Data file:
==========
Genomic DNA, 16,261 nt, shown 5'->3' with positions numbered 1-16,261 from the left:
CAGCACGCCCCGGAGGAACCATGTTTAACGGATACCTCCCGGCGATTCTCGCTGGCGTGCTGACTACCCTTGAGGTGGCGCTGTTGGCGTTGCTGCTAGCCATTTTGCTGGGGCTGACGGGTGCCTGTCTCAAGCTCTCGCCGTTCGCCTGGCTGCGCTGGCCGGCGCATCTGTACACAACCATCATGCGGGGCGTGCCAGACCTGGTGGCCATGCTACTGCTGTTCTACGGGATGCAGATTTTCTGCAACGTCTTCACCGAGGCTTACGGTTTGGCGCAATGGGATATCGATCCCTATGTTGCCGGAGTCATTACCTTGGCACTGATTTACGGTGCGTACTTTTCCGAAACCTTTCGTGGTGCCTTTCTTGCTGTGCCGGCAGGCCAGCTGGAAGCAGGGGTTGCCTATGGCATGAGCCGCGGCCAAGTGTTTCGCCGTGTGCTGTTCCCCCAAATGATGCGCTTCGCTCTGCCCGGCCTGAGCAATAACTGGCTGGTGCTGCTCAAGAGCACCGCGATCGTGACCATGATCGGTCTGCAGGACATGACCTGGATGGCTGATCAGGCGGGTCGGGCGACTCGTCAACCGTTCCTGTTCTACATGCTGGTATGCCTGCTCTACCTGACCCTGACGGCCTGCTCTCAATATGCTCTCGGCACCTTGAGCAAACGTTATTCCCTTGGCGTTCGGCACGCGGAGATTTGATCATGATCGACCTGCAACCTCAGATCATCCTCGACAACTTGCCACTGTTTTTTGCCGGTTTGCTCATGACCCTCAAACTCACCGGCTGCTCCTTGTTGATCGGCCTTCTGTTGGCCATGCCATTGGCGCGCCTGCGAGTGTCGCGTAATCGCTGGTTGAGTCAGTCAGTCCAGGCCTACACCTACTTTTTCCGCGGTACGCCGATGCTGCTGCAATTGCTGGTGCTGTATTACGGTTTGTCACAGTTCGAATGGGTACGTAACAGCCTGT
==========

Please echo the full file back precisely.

Genomic DNA, 16,261 nt, shown 5'->3' with positions numbered 1-16,261 from the left:
CAGCACGCCCCGGAGGAACCATGTTTAACGGATACCTCCCGGCGATTCTCGCTGGCGTGCTGACTACCCTTGAGGTGGCGCTGTTGGCGTTGCTGCTAGCCATTTTGCTGGGGCTGACGGGTGCCTGTCTCAAGCTCTCGCCGTTCGCCTGGCTGCGCTGGCCGGCGCATCTGTACACAACCATCATGCGGGGCGTGCCAGACCTGGTGGCCATGCTACTGCTGTTCTACGGGATGCAGATTTTCTGCAACGTCTTCACCGAGGCTTACGGTTTGGCGCAATGGGATATCGATCCCTATGTTGCCGGAGTCATTACCTTGGCACTGATTTACGGTGCGTACTTTTCCGAAACCTTTCGTGGTGCCTTTCTTGCTGTGCCGGCAGGCCAGCTGGAAGCAGGGGTTGCCTATGGCATGAGCCGCGGCCAAGTGTTTCGCCGTGTGCTGTTCCCCCAAATGATGCGCTTCGCTCTGCCCGGCCTGAGCAATAACTGGCTGGTGCTGCTCAAGAGCACCGCGATCGTGACCATGATCGGTCTGCAGGACATGACCTGGATGGCTGATCAGGCGGGTCGGGCGACTCGTCAACCGTTCCTGTTCTACATGCTGGTATGCCTGCTCTACCTGACCCTGACGGCCTGCTCTCAATATGCTCTCGGCACCTTGAGCAAACGTTATTCCCTTGGCGTTCGGCACGCGGAGATTTGATCATGATCGACCTGCAACCTCAGATCATCCTCGACAACTTGCCACTGTTTTTTGCCGGTTTGCTCATGACCCTCAAACTCACCGGCTGCTCCTTGTTGATCGGCCTTCTGTTGGCCATGCCATTGGCGCGCCTGCGAGTGTCGCGTAATCGCTGGTTGAGTCAGTCAGTCCAGGCCTACACCTACTTTTTCCGCGGTACGCCGATGCTGCTGCAATTGCTGGTGCTGTATTACGGTTTGTCACAGTTCGAATGGGTACGTAACAGCCTGT